South Korea unleashed a high-decibel propaganda barrage across the border on Friday in retaliation for North Korea’s nuclear bomb test this week, while the United States called on China to end “business as usual” with its ally Pyongyang.
The broadcasts, in rolling bursts from walls of loudspeakers at 11 locations along the heavily militarised border, blare rhetoric critical of the Pyongyang regime as well as “K-pop” music. The broadcasts, considered an insult by the North, led to an exchange of artillery fire the last time they were used.
South Korea, which has grown increasingly close to China in recent years, also said its foreign minister would speak with his Chinese counterpart later on Friday.
Wednesday’s test angered both the United States and China, which was not given prior notice, although the U.S. government and weapons experts doubt Pyongyang’s claim that the device it exploded was a hydrogen bomb.
U.S. Secretary of State John Kerry said on Thursday he had made clear in a phone call with Chinese Foreign Minister Wang Yi that China’s approach to North Korea has not succeeded.
“China had a particular approach that it wanted to make, that we agreed and respected to give them space to implement that,” Kerry told reporters. “Today in my conversation with the Chinese I made it very clear that has not worked and we cannot continue business as usual.”
China is the North’s main economic and diplomatic backer, although relations between the two Cold War allies have cooled in recent years.
China’s foreign ministry said after the call with Kerry that Beijing was willing to communicate with all parties, including the United States.
“Wang Yi stressed that China has staunchly dedicated itself to the goal of the peninsula’s denuclearisation and to maintaining peace and stability on the peninsula,” the Chinese Foreign Ministry said in a short statement.
South Korea’s foreign ministry had requested a phone call with Wang since directly after North Korea announced on Wednesday it had tested a hydrogen bomb, the South’s Yonhap News Agency said. However, the call had been delayed due to China’s “internal scheduling”, it said, citing an unnamed official.
Troops deployed, tours cancelled
The last time Seoul deployed the loudspeakers, in retaliation for a landmine blast in August that wounded two South Korean soldiers, it led to an armed standoff and exchange of artillery fire.
The sound from the speakers is so loud that it can carry for 10 km (6 miles) into North Korea during the day and more than twice that distance at night, Yonhap reported.
North Korea boosted troop deployments in front-line units on Friday, and South Korea heightened military readiness to its highest level at locations near the loudspeakers.
Seoul also vowed to retaliate against any attack on the equipment and raised its cyber security alert level.
Tours of the Demilitarised Zone, popular with visitors to South Korea, were also cancelled at the military’s request. The vast majority of North Korea’s business dealings are with China, which bought 90 percent of the isolated country’s exports in 2013, according to data compiled by South Korea’s International Trade Association.
Kerry said he and Wang agreed to work closely to determine what measures could be taken given increasing concerns about the nuclear test. He said America has a “firm and continued commitment to regional security and global nonproliferation”.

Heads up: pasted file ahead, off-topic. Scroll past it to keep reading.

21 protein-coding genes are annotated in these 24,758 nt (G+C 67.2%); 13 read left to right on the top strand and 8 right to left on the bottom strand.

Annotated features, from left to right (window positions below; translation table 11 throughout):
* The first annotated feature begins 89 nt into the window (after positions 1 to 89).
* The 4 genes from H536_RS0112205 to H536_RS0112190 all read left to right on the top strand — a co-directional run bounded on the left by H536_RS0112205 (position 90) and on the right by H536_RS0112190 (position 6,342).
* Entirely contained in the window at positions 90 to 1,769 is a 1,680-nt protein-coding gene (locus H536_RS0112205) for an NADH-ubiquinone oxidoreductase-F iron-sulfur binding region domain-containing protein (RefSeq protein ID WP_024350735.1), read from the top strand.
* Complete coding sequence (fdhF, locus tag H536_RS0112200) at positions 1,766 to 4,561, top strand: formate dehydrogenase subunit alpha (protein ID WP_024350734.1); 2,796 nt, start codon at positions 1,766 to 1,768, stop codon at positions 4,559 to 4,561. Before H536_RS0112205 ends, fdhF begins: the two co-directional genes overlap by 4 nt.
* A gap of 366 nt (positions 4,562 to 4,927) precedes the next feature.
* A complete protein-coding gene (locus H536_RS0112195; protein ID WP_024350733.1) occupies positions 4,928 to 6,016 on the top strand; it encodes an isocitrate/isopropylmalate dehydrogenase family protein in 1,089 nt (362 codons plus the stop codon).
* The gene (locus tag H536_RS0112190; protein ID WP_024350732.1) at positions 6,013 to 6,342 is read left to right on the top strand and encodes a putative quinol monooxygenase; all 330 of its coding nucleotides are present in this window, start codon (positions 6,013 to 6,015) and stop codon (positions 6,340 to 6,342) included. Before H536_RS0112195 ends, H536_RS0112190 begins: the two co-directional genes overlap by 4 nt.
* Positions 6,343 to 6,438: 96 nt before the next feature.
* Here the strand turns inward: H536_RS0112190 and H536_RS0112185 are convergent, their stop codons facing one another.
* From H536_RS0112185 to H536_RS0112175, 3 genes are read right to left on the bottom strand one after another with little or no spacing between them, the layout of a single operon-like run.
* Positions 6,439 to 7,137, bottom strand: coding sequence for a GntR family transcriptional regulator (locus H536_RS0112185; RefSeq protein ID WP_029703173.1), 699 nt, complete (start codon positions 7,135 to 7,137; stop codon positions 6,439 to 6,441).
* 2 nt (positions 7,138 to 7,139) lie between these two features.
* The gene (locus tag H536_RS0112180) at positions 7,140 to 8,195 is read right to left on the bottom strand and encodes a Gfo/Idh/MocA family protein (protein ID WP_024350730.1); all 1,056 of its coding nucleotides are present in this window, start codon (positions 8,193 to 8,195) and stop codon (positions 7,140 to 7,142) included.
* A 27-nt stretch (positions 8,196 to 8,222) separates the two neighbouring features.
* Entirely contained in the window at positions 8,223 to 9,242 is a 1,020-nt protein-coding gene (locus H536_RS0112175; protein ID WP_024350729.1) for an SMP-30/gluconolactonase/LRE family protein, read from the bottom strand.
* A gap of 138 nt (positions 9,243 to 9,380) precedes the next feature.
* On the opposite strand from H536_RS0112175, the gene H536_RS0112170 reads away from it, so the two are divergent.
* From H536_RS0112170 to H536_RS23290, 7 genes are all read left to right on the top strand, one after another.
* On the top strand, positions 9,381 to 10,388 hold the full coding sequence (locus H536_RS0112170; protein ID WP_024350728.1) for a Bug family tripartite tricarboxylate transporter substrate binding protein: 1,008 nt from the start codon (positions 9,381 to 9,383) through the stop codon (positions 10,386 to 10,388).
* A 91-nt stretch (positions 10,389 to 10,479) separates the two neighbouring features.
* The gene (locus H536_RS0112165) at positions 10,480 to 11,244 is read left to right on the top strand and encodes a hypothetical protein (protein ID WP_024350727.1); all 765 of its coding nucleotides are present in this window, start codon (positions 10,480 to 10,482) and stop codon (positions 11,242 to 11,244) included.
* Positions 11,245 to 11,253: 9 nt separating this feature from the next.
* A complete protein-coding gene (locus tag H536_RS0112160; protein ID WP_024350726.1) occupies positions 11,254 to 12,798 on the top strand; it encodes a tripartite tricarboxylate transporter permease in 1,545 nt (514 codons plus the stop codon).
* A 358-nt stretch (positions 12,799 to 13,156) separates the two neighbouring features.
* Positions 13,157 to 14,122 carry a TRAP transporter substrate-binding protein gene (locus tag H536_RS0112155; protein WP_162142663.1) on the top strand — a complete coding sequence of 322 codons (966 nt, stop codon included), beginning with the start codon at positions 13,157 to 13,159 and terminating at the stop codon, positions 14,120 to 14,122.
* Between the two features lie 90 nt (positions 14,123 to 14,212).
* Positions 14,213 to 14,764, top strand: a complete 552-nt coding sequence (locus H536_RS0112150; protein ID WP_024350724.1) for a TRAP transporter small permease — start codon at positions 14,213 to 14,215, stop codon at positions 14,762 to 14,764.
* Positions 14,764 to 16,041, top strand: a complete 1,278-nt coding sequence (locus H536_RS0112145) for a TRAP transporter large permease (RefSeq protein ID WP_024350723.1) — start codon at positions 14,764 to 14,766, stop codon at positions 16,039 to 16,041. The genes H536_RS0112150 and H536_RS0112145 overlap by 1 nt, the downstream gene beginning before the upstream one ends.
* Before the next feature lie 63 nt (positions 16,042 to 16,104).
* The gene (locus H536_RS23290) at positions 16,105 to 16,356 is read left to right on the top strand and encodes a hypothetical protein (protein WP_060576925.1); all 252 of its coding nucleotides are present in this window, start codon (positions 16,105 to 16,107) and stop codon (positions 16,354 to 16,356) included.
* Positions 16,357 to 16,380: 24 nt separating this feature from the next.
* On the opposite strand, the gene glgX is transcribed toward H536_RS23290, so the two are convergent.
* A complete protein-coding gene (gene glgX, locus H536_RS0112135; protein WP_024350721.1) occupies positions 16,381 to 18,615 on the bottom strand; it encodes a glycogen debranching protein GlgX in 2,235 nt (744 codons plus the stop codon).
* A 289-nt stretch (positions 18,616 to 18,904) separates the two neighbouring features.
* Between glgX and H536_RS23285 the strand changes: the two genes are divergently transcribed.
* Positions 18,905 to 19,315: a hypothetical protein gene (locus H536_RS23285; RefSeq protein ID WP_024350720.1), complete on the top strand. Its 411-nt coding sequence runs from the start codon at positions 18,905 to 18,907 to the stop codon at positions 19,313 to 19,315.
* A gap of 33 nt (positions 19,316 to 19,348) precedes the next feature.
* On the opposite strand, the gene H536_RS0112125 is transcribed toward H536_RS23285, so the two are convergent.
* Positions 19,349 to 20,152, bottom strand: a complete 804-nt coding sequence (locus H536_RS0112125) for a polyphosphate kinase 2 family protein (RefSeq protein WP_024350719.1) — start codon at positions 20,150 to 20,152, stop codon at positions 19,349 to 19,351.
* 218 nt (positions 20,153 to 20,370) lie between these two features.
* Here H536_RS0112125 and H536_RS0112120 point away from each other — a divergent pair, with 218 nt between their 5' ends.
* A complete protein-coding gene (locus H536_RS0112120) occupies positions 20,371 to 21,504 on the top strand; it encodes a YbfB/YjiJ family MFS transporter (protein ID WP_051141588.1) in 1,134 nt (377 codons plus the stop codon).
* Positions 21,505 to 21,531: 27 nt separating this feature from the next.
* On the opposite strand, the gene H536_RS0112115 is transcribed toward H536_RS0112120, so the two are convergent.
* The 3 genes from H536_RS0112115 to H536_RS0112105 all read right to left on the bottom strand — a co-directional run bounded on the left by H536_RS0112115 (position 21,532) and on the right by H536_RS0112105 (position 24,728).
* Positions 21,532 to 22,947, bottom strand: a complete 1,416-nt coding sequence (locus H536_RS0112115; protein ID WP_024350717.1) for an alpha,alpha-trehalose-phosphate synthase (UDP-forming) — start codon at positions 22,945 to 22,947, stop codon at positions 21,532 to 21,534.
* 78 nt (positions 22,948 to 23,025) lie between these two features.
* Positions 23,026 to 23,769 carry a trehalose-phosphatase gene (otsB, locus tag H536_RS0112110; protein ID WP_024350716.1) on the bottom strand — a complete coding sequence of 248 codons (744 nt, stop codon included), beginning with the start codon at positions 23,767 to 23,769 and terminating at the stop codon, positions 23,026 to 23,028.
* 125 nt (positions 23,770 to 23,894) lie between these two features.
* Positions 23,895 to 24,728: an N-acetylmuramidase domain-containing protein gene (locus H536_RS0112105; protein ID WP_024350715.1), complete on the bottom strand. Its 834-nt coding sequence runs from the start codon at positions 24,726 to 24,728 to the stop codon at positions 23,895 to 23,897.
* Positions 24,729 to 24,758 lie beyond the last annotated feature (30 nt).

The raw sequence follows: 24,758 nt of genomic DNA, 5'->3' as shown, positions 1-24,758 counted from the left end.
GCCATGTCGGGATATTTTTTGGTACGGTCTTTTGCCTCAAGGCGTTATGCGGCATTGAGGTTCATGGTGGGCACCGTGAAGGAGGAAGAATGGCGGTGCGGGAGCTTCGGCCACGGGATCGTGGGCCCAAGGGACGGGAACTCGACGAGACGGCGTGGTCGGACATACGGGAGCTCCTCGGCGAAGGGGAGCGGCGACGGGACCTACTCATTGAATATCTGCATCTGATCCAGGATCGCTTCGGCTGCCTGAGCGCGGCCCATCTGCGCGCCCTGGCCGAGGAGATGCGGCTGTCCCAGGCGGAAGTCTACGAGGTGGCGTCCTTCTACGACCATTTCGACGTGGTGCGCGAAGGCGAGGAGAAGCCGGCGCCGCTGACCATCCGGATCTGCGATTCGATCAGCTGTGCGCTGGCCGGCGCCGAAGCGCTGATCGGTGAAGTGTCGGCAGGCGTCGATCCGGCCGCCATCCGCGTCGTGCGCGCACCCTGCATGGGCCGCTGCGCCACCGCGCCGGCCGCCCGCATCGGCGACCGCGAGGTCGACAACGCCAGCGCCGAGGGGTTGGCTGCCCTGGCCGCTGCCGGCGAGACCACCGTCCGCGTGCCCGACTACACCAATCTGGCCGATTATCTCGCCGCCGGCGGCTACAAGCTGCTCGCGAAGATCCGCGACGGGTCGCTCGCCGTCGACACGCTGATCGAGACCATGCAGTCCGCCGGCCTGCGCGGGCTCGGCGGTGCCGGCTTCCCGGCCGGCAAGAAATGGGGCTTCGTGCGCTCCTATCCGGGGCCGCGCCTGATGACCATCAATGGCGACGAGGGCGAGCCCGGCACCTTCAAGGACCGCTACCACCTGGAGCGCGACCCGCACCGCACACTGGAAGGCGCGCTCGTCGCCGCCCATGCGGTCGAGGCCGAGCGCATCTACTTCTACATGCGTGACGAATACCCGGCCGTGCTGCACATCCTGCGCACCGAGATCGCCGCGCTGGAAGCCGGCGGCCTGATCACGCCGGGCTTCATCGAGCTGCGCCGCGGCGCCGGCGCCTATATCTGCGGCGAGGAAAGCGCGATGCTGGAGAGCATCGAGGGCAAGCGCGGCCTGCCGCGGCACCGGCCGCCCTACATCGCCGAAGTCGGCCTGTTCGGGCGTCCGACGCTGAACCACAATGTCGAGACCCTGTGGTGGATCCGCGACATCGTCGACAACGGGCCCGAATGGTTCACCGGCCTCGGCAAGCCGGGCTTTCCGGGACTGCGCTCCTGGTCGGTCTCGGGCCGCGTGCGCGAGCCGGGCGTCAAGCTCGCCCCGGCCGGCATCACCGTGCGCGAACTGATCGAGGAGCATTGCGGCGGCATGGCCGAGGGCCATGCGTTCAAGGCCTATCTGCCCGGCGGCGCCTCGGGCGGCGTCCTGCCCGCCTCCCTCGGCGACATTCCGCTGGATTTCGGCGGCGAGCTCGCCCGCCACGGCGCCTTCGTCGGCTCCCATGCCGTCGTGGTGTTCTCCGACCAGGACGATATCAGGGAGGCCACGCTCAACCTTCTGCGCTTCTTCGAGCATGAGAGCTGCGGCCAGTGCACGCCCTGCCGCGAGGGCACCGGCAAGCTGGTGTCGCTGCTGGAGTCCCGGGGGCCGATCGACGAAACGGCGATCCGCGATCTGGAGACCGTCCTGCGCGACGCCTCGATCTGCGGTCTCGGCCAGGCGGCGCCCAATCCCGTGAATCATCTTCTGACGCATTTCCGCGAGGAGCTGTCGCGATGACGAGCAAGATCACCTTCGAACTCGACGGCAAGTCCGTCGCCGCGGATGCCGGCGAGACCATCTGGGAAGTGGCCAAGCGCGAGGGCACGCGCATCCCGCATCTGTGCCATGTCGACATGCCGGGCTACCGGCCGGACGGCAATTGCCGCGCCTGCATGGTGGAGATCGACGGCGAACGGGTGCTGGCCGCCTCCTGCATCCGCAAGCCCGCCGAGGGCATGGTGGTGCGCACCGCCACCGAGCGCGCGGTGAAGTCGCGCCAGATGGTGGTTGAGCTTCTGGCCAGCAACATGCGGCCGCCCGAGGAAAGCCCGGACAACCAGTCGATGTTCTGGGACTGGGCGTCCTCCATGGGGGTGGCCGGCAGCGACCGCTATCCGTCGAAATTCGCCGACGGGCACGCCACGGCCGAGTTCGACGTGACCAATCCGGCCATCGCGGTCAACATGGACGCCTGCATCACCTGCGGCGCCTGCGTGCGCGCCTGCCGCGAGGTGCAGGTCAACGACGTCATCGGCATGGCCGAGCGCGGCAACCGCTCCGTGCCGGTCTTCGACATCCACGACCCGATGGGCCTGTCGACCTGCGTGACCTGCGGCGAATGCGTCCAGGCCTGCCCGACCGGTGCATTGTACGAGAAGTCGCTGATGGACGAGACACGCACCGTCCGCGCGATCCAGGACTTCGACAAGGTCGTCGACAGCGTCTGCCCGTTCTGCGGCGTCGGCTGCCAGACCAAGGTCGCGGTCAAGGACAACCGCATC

The Global Times, an influential Chinese tabloid published by the ruling Communist Party’s official People’s Daily, said in an editorial it was unfair to expect China alone to bring about change in Pyongyang.
“There is no hope to put an end to the North Korean nuclear conundrum if the U.S., South Korea and Japan do not change their policies toward Pyongyang. Solely depending on Beijing’s pressure to force the North to give up its nuclear plan is an illusion,” it said.
“The China-North Korea relationship should not be dragged into antagonism. Beijing has participated in previous sanctions on the North. Whether China will take tougher measures hinges on the decision of the UN Security Council,” it said.
U.S. Republicans and Democrats in the House of Representatives could join forces in a rare display of unity to further tighten sanctions on North Korea.
Nancy Pelosi, the House Democratic leader, told reporters that Democrats would support a North Korea bill likely to be brought for a vote by Republicans next week. A congressional source said it was expected as soon as Monday.
The House measure would target banks facilitating North Korea’s nuclear programme and authorize freezing of U.S. assets of those directly linked to illicit North Korean activities. It would also penalise those involved in business providing North Korea with hard currency.
It was unclear how more sanctions would deter North Korea, which has conducted four nuclear tests since 2006 while paying little heed to international pressure.
The United States and its ally South Korea are limited in their military response. Washington sent a pair of nuclear-capable B-2 stealth bombers on a sortie over South Korea in a show of force after North Korea last tested a nuclear device in 2013.
North Korea responded then by threatening a nuclear strike on the United States.
A South Korean military official told Reuters that Seoul and Washington had discussed the deployment of U.S. strategic assets on the divided Korean peninsula, but declined to give further details. Media reports said those assets could include B-2 and B-52 bombers, and a nuclear-powered submarine.
Date created : 2016-01-08